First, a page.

Bangladesh should take note
The Asian Infrastructure Investment Bank (AIIB,) the world’s newest development bank, held its Annual Meeting in South Korea earlier this week and agreed on a new energy strategy.
Leadership at the bank also issued statements noting they would not be investing in coal.
AIIB’s Vice President Thierry de Longuemar also confirmed that the bank won’t finance coal-fired power plants, sending an early signal about the bank’s plans to stay away from coal funding.
The AIIB president, Jin Liqun, said in his speech that the bank will have an important role to play as a facilitator and supporter of the Paris Agreement, and that the bank is “actively working to facilitate our clients’ transition to a less carbon-intensive energy mix.”
At the same time, Oxfam brought out an analysis this week, which shows that if the new bank does invest in fossil fuels, it would lead to high levels of climate change damages in Asia.
Each dollar invested by AIIB in fossil fuels would result in a climate damage bill for Asia that is many times higher.
These costs include things like damaged harvests, lost livelihoods, and farmland from saline intrusion, hitting the most vulnerable communities particularly hard.
Even though Australia, a major coal exporter, had tried to persuade the new bank to fund coal, the leadership of AIIB have strongly signalled they are not considering funding coal.
Australia had been trying to export outdated coal technology that could lock countries into dependence on Australia’s coal for many years to come.
However, it would not be in most countries’ interests.
This marks a growing awareness that investing in coal is not a sensible development strategy. China recently cancelled over 100 coal plants, mindful of the air pollution being caused.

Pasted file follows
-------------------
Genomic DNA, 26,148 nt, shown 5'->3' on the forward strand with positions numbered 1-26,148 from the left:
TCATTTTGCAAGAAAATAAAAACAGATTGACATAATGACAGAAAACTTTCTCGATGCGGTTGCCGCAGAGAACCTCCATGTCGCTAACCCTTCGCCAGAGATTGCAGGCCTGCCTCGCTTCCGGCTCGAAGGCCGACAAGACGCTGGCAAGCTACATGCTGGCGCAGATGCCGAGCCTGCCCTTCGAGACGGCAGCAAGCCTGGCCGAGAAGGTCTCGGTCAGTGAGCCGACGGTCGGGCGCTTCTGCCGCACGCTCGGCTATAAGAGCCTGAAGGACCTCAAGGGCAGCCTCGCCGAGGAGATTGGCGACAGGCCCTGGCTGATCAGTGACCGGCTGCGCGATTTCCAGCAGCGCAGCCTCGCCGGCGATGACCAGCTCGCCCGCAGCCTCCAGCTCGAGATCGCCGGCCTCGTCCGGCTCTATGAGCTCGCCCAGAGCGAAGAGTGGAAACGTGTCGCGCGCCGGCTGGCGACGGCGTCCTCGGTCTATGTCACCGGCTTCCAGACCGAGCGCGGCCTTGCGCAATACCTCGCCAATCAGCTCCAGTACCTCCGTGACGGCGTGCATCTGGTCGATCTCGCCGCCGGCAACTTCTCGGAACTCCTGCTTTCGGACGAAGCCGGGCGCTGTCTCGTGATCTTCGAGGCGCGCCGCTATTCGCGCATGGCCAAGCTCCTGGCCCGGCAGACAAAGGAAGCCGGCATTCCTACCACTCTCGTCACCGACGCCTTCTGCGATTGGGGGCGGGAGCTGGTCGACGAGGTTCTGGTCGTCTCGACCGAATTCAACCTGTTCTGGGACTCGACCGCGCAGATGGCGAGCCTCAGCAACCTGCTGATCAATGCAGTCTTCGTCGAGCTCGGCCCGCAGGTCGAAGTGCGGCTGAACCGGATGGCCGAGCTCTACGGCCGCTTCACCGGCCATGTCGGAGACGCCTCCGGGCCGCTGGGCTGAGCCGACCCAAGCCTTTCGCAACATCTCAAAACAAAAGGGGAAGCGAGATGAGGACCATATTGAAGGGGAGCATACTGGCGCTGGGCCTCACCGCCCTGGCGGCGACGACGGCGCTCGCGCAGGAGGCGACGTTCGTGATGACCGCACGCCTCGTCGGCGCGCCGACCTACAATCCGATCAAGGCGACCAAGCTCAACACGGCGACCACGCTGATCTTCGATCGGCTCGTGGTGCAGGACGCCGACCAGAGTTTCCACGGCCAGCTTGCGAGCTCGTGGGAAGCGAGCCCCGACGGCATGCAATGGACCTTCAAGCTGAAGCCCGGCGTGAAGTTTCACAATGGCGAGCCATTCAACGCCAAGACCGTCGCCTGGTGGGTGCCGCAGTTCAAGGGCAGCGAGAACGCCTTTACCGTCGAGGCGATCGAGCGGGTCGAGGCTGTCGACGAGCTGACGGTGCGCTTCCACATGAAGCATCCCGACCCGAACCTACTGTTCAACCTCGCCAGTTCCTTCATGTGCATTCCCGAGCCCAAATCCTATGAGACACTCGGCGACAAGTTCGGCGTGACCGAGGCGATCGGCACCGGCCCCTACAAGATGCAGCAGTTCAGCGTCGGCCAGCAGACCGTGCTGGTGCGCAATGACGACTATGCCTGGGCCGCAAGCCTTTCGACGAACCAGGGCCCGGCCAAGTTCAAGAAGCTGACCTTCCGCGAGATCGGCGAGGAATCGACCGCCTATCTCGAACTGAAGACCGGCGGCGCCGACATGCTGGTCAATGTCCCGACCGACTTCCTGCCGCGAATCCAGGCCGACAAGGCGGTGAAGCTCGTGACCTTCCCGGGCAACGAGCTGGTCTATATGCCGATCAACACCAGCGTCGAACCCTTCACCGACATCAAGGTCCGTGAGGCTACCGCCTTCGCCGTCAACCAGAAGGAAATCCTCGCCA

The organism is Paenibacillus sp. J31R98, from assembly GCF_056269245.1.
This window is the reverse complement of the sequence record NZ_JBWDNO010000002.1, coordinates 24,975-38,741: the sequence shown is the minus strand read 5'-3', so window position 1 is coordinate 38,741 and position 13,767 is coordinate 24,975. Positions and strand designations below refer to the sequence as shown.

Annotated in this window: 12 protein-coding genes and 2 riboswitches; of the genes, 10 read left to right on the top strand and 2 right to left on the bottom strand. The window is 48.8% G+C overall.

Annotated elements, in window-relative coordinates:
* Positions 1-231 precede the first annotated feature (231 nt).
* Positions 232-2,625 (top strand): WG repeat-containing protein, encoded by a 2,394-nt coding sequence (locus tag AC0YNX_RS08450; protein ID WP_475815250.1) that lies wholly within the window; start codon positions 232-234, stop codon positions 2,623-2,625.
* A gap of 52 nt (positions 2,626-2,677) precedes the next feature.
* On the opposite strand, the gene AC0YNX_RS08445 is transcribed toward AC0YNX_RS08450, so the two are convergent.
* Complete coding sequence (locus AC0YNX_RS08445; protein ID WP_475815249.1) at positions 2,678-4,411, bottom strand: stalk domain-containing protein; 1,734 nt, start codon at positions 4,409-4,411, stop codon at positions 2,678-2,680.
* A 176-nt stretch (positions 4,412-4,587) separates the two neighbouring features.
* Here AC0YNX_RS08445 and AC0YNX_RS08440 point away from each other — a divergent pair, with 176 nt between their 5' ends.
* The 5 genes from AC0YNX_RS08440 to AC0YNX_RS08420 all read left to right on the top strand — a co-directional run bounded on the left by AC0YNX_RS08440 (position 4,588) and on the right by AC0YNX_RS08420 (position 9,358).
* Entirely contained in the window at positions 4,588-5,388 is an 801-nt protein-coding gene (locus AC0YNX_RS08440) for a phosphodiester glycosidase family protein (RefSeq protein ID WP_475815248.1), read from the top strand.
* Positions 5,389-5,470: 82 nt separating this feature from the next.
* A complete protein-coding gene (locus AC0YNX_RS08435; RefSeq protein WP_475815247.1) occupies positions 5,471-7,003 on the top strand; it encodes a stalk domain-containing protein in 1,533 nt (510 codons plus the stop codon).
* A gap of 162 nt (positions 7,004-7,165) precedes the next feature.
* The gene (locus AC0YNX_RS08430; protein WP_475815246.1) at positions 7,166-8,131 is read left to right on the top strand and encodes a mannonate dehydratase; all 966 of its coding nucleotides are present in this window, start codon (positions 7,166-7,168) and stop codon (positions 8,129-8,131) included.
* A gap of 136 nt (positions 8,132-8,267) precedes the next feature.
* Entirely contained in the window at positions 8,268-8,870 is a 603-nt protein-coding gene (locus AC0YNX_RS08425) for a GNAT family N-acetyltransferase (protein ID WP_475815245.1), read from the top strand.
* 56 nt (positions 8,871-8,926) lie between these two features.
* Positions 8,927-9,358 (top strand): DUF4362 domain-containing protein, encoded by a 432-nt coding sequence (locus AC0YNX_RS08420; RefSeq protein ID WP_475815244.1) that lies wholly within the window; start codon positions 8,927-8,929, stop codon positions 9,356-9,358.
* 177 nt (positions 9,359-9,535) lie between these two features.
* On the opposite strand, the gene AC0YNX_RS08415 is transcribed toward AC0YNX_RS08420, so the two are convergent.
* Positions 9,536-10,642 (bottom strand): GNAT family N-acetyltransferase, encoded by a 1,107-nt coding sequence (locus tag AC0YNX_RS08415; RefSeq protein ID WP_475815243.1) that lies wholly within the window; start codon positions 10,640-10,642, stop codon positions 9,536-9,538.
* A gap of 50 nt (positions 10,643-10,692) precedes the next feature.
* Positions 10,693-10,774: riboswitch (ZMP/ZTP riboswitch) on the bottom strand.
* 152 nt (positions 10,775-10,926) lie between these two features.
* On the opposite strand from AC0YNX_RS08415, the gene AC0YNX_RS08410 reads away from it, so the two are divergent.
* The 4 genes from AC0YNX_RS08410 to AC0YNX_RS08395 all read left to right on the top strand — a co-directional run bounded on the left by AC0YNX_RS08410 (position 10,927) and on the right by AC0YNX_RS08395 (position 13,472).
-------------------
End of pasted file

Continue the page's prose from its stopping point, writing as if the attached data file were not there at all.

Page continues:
In India, the prices of solar energy have recently fallen to a record low, making the price of solar energy lower than the average price for electricity from coal plants.
Implications for Bangladesh
Bangladesh still has several coal plants in the pipeline. In fact, data from the Global Coal Plant Tracker shows that Bangladesh has more than 15GW of coal plants underway. The Rampal coal plant, for example, has received criticism from scientists as it could damage the neighbouring mangrove forest.
The Sundarbans forest acts as a natural barrier protecting the coastal zone from cyclones, coastal erosion, and salinity intrusion, which are all impacts of climate change. Therefore, damaging this barrier could be particularly dangerous as it could make Bangladesh more vulnerable.
Bangladesh needs to develop a strategy which will mean phasing out coal power
Bad for business
Even ignoring the environmental impacts, coal is not a good investment.
For example, according to data by Bloomberg, more than half the assets in the global coal industry are now held by companies that are either in bankruptcy proceedings or don’t earn enough money to pay their interest bills.
Taking into account the cost of air pollution on health, and particularly the health impacts for children and babies, the true cost of energy from coal is much higher. For example, a study by Harvard Medical School in the United States has found that the true cost of coal is three times more, making it one of the most expensive forms of energy.
What’s more, coal plants do not help much with energy poverty. Studies have shown that distributed renewable solutions will be the cheapest and quickest way of reaching over two-thirds of those without electricity.
Bangladesh is also a member of the Climate Vulnerable Forum (CVF), a partnership of countries which are highly vulnerable to climate change. This group has made a declaration that they intend to shift to 100% renewable energy by 2050.
Bangladesh needs to develop a strategy to fulfil this commitment, which will mean phasing out coal power.
The China-led AIIB has vowed to focus on sustainable infrastructure and this should be applauded this week. Countries like Bangladesh should be able to take up the opportunities of the focus on sustainable infrastructure and sustainable energy. There is also an opportunity for policy planners in Bangladesh to rethink their long term coal-based plans in light of the growing evidence that coal is not a good investment for Bangladesh.
Saleemul Huq is Director, International Centre for Climate Change and Development at the Independent, University, Bangladesh and Senior Fellow, International Institute for Environment and Development based in London. Helena Wright is a Senior Policy Advisor, E3G.